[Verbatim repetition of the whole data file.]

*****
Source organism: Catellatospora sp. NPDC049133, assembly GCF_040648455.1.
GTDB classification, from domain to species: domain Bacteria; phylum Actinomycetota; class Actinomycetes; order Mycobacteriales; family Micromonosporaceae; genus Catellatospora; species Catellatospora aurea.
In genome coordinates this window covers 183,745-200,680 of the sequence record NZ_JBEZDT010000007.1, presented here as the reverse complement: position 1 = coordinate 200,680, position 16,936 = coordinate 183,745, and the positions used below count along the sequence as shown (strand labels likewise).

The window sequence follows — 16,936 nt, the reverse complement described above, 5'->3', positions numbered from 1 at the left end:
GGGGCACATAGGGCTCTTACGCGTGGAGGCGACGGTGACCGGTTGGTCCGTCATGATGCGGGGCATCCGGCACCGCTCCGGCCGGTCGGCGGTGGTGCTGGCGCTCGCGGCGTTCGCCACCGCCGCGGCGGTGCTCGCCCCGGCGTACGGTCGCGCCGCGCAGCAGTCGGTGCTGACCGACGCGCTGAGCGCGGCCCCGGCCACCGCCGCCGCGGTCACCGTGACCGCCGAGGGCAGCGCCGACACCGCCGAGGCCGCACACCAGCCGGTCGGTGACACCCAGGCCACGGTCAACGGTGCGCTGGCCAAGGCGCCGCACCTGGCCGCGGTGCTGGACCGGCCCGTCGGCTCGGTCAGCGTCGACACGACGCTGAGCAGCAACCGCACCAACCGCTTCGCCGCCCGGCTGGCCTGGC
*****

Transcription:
Source organism: Catellatospora sp. NPDC049133, assembly GCF_040648455.1.
GTDB classification, from domain to species: domain Bacteria; phylum Actinomycetota; class Actinomycetes; order Mycobacteriales; family Micromonosporaceae; genus Catellatospora; species Catellatospora aurea.
In genome coordinates this window covers 183,745-200,680 of the sequence record NZ_JBEZDT010000007.1, presented here as the reverse complement: position 1 = coordinate 200,680, position 16,936 = coordinate 183,745, and the positions used below count along the sequence as shown (strand labels likewise).

The window sequence follows — 16,936 nt, the reverse complement described above, 5'->3', positions numbered from 1 at the left end:
GGGGCACATAGGGCTCTTACGCGTGGAGGCGACGGTGACCGGTTGGTCCGTCATGATGCGGGGCATCCGGCACCGCTCCGGCCGGTCGGCGGTGGTGCTGGCGCTCGCGGCGTTCGCCACCGCCGCGGCGGTGCTCGCCCCGGCGTACGGTCGCGCCGCGCAGCAGTCGGTGCTGACCGACGCGCTGAGCGCGGCCCCGGCCACCGCCGCCGCGGTCACCGTGACCGCCGAGGGCAGCGCCGACACCGCCGAGGCCGCACACCAGCCGGTCGGTGACACCCAGGCCACGGTCAACGGTGCGCTGGCCAAGGCGCCGCACCTGGCCGCGGTGCTGGACCGGCCCGTCGGCTCGGTCAGCGTCGACACGACGCTGAGCAGCAACCGCACCAACCGCTTCGCCGCCCGGCTGGCCTGGC